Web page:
[Milton-L] "Oh we can't eat apples"

Richard A. Strier rastrier at uchicago.edu
Thu Apr 3 12:50:32 EDT 2014


Can't be the case that there's anything special about whatever grows on the forbidden tree, since that is exactly what Satan wants Eve to think.  The point about that tree being forbidden is that it is forbidden, not anything else.

(Luther, by the way, makes the same point about the Eucharistic elements; they are special because God singled them out -- Luther thought that God/Christ was bodily present everywhere, so that the Real Presence was not something special, but the command was [on this, see my essay on "Luther and the Real Presence in Nature" in JMEMS [Spring '07]).

RS
________________________________
From: milton-l-bounces at lists.richmond.edu [milton-l-bounces at lists.richmond.edu] on behalf of Gregory Machacek [Gregory.Machacek at marist.edu]
Sent: Thursday, April 03, 2014 11:35 AM
To: John Milton Discussion List
Subject: [Milton-L] "Oh we can't eat apples"

I do strongly hold the assumption that John pinpoints me as holding, so strongly that the alternative he proposes has never so much as entered my mind:  that there are lots of whatever-kind-of-fruit-the-forbidden-fruit-is trees throughout the Garden, and that just one of those trees has been interdicted.  Eat all the apples you want, just not this tree's apples.

I suppose I got the notion in my head that the interdicted tree has a unique fruit because the words fruit and tree are always singular, so I've concocted an interdicted variety of fruit.  So I've done a quick search of all of the instances of "fruit" in the poem.  There didn't seem to me to be any passage that proved conclusively whether John's or my assumption is correct.   If I had to argue for the validity of my assumption, I'd start with 7.537ff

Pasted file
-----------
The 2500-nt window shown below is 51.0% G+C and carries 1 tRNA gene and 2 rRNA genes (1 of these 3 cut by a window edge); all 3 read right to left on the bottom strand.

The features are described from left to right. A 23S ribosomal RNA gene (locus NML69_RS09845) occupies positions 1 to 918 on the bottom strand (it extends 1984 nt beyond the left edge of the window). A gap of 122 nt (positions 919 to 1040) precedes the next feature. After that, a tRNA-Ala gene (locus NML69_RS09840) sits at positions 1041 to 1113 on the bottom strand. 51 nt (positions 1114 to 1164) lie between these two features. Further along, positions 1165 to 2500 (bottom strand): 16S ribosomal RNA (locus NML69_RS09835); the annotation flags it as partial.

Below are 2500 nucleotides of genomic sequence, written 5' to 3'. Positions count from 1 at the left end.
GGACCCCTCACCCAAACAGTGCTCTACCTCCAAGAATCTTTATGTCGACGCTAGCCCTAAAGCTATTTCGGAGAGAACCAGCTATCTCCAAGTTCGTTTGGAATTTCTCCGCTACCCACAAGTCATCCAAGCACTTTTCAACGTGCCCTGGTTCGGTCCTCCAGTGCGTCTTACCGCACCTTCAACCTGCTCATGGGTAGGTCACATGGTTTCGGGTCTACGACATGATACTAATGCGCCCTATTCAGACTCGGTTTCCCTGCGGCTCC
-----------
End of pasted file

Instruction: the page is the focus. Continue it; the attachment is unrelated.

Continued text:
He brought thee into this delicious grove,
This garden, planted with the trees of God,
Delectable both to behold and taste;
And freely all their pleasant fruit for food
Gave thee; all sorts are here that all the Earth yields,
Variety without end; but of the tree,
Which, tasted, works knowledge of good and evil,
Thou mayest not.

I'll give a paraphrase of part of this that at least shows the logical connections by which my mind has devised the notion of a unique fruit:  all sorts (of trees-and-their-fruit) are here that all the Earth yields, a variety (of trees-and-their-fruits) without end, but one part from that variety (one sort of tree-and-its-fruit), you may not eat.  I guess, in short, I'm reading "but" as singling out an exception from among the "sorts."  A sort has been interdicted.  I'm not certain that the passage must be read that way, so I don't take it as conclusive proof for what I've always assumed about the poem.